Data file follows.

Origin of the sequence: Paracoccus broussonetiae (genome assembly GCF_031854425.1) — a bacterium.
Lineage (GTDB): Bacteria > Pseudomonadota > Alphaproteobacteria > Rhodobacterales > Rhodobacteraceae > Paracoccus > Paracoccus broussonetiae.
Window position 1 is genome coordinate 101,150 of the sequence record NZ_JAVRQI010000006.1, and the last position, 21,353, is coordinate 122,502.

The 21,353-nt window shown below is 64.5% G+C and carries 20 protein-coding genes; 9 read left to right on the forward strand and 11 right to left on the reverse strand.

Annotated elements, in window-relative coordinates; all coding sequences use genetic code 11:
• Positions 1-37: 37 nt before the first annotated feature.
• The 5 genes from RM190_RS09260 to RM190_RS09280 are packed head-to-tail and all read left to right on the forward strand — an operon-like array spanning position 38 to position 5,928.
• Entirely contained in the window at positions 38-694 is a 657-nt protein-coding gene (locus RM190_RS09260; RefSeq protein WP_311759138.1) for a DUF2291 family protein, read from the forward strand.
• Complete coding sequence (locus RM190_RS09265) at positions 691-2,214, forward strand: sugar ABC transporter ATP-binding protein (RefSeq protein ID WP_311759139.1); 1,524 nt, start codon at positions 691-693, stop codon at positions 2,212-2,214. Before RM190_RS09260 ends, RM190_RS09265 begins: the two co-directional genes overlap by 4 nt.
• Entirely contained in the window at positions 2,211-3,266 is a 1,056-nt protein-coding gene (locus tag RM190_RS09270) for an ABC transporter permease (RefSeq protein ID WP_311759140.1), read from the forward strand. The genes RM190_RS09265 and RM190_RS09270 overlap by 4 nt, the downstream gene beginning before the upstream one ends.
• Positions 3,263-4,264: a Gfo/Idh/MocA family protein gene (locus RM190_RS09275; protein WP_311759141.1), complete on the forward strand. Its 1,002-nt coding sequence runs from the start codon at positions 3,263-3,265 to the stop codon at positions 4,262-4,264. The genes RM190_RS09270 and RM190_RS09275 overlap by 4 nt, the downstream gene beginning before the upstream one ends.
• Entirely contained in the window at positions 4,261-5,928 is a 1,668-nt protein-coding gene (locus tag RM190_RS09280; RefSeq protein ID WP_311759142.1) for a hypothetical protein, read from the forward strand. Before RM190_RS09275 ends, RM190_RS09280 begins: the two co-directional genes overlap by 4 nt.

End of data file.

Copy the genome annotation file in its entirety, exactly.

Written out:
Origin of the sequence: Paracoccus broussonetiae (genome assembly GCF_031854425.1) — a bacterium.
Lineage (GTDB): Bacteria > Pseudomonadota > Alphaproteobacteria > Rhodobacterales > Rhodobacteraceae > Paracoccus > Paracoccus broussonetiae.
Window position 1 is genome coordinate 101,150 of the sequence record NZ_JAVRQI010000006.1, and the last position, 21,353, is coordinate 122,502.

The 21,353-nt window shown below is 64.5% G+C and carries 20 protein-coding genes; 9 read left to right on the forward strand and 11 right to left on the reverse strand.

Annotated elements, in window-relative coordinates; all coding sequences use genetic code 11:
• Positions 1-37: 37 nt before the first annotated feature.
• The 5 genes from RM190_RS09260 to RM190_RS09280 are packed head-to-tail and all read left to right on the forward strand — an operon-like array spanning position 38 to position 5,928.
• Entirely contained in the window at positions 38-694 is a 657-nt protein-coding gene (locus RM190_RS09260; RefSeq protein WP_311759138.1) for a DUF2291 family protein, read from the forward strand.
• Complete coding sequence (locus RM190_RS09265) at positions 691-2,214, forward strand: sugar ABC transporter ATP-binding protein (RefSeq protein ID WP_311759139.1); 1,524 nt, start codon at positions 691-693, stop codon at positions 2,212-2,214. Before RM190_RS09260 ends, RM190_RS09265 begins: the two co-directional genes overlap by 4 nt.
• Entirely contained in the window at positions 2,211-3,266 is a 1,056-nt protein-coding gene (locus tag RM190_RS09270) for an ABC transporter permease (RefSeq protein ID WP_311759140.1), read from the forward strand. The genes RM190_RS09265 and RM190_RS09270 overlap by 4 nt, the downstream gene beginning before the upstream one ends.
• Positions 3,263-4,264: a Gfo/Idh/MocA family protein gene (locus RM190_RS09275; protein WP_311759141.1), complete on the forward strand. Its 1,002-nt coding sequence runs from the start codon at positions 3,263-3,265 to the stop codon at positions 4,262-4,264. The genes RM190_RS09270 and RM190_RS09275 overlap by 4 nt, the downstream gene beginning before the upstream one ends.
• Entirely contained in the window at positions 4,261-5,928 is a 1,668-nt protein-coding gene (locus tag RM190_RS09280; RefSeq protein ID WP_311759142.1) for a hypothetical protein, read from the forward strand. Before RM190_RS09275 ends, RM190_RS09280 begins: the two co-directional genes overlap by 4 nt.